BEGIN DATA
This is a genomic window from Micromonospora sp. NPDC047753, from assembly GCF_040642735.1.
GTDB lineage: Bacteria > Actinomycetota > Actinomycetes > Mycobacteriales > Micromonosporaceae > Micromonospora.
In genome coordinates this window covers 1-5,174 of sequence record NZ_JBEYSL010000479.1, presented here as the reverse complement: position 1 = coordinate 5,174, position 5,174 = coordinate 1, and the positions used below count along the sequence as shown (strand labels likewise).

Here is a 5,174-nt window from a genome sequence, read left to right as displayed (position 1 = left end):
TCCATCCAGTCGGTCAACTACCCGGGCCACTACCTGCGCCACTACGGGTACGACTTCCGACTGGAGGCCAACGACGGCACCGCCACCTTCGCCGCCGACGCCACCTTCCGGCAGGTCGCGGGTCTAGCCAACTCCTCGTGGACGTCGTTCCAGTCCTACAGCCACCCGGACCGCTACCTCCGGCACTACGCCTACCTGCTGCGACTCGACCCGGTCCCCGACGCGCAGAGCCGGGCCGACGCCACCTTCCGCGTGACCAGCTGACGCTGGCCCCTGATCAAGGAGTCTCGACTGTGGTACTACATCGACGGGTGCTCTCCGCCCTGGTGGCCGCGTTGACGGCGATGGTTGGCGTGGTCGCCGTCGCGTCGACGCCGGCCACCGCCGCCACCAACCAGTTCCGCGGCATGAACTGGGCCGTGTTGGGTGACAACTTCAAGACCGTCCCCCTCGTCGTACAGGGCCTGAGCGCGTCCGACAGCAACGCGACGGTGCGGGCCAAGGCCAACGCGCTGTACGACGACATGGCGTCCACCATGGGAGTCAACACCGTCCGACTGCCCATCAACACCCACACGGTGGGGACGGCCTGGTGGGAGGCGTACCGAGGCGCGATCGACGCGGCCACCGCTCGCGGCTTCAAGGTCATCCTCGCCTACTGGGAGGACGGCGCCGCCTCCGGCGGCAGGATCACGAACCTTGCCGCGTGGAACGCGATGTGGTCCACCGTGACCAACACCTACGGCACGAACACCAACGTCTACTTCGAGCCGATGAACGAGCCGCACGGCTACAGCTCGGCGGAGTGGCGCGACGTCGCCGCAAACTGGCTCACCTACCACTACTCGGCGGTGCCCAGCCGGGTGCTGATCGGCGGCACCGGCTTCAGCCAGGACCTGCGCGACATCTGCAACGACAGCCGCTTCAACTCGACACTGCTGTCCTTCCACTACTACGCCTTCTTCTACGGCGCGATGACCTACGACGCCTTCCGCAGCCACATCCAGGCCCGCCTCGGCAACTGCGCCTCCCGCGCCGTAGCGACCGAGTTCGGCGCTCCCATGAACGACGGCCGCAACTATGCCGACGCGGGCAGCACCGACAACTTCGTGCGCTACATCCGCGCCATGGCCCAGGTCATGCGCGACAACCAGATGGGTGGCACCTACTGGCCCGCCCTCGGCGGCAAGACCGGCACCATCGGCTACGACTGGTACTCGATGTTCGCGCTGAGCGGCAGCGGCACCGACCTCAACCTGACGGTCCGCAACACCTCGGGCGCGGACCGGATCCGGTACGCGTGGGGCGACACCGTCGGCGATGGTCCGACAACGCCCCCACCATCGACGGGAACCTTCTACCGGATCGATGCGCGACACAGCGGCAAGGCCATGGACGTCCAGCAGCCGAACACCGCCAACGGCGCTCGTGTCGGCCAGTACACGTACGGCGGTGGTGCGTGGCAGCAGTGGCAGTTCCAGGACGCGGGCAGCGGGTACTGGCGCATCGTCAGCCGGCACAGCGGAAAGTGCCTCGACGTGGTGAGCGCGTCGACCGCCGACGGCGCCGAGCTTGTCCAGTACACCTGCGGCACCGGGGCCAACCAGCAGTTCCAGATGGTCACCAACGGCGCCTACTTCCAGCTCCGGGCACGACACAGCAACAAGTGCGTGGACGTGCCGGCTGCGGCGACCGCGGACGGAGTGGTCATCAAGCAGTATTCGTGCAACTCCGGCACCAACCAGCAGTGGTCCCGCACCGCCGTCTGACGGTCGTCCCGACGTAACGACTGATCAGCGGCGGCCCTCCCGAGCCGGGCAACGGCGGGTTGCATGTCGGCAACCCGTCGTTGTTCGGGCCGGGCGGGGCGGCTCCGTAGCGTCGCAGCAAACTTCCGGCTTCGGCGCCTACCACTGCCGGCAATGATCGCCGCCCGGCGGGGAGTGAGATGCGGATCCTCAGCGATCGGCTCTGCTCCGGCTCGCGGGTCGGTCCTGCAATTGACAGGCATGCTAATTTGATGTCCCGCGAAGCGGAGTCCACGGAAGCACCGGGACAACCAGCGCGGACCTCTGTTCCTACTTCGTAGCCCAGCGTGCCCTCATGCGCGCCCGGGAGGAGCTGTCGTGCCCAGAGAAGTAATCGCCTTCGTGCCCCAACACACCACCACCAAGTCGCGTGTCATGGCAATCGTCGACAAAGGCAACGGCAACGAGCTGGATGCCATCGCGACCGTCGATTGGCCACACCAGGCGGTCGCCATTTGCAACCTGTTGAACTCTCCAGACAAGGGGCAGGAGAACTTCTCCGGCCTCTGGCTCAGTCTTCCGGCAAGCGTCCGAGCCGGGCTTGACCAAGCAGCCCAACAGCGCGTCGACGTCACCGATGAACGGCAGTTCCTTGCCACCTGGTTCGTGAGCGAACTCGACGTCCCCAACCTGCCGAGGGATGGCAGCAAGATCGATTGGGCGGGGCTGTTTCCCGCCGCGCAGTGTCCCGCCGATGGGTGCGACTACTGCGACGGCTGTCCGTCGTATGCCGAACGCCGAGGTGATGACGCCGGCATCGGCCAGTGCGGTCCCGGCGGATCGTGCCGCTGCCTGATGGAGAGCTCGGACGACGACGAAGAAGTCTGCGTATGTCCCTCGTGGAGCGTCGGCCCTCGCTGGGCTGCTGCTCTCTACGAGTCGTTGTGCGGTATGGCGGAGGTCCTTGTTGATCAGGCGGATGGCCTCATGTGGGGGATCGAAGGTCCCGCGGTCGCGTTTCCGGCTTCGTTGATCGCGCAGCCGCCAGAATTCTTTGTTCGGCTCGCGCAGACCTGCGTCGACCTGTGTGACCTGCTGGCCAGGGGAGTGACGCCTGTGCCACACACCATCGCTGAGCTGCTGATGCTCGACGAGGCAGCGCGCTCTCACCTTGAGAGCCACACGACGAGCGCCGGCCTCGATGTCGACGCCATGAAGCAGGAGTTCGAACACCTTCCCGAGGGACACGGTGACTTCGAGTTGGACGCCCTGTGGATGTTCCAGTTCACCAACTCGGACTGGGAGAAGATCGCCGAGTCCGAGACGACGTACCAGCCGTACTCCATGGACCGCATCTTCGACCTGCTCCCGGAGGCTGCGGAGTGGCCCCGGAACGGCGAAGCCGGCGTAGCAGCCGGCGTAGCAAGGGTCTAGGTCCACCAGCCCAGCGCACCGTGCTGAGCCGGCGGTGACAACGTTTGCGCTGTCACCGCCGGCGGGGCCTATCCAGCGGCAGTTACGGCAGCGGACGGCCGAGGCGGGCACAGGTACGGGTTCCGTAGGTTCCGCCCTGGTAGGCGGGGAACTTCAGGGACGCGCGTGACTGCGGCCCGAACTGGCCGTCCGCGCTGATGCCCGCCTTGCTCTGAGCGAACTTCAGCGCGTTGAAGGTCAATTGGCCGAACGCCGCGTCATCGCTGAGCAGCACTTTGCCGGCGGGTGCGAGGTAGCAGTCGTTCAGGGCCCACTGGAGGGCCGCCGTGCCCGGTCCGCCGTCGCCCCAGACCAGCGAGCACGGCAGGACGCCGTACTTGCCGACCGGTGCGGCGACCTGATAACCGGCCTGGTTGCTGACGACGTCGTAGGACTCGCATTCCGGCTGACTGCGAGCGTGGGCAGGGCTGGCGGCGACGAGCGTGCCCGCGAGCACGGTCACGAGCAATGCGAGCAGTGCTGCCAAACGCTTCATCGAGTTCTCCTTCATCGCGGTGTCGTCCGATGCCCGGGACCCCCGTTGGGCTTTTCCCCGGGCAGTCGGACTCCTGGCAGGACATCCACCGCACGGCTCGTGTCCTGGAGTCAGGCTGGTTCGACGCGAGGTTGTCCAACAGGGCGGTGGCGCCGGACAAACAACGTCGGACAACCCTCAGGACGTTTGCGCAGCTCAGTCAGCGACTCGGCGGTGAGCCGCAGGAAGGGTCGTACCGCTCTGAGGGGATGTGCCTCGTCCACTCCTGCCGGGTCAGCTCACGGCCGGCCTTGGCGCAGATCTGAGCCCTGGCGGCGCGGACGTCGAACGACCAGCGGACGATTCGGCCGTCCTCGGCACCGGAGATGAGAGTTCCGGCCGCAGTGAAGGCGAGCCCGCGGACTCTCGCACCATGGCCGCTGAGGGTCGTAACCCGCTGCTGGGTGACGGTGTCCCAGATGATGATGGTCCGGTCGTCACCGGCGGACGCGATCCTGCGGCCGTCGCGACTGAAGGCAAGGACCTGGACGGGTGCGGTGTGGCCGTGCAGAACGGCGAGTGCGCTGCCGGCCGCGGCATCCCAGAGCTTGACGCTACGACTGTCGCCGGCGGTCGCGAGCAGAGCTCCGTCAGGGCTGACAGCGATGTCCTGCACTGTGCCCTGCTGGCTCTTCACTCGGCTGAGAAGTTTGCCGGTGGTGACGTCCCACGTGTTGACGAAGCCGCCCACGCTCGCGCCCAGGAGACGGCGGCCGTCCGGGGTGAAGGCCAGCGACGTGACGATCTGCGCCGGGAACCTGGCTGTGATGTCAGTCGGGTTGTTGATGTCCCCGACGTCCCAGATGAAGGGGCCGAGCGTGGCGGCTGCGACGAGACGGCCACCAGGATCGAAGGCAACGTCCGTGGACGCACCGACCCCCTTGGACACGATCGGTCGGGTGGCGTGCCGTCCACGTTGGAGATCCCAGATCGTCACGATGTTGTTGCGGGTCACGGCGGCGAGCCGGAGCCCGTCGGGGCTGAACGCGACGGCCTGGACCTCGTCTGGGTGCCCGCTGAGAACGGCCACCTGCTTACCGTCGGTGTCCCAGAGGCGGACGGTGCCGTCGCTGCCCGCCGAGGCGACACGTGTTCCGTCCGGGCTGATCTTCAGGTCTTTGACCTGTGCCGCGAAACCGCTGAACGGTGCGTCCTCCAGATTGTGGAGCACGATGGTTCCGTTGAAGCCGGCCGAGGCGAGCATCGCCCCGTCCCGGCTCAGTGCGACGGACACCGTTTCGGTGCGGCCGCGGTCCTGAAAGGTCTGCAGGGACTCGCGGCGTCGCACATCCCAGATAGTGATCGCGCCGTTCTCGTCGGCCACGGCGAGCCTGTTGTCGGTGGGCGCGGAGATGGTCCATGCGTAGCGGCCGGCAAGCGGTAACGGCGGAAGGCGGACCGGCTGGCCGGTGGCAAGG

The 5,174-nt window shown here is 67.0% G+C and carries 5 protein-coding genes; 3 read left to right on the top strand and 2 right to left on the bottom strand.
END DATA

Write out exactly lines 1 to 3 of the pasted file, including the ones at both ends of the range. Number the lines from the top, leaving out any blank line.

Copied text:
This is a genomic window from Micromonospora sp. NPDC047753, from assembly GCF_040642735.1.
GTDB lineage: Bacteria > Actinomycetota > Actinomycetes > Mycobacteriales > Micromonosporaceae > Micromonospora.
In genome coordinates this window covers 1-5,174 of sequence record NZ_JBEYSL010000479.1, presented here as the reverse complement: position 1 = coordinate 5,174, position 5,174 = coordinate 1, and the positions used below count along the sequence as shown (strand labels likewise).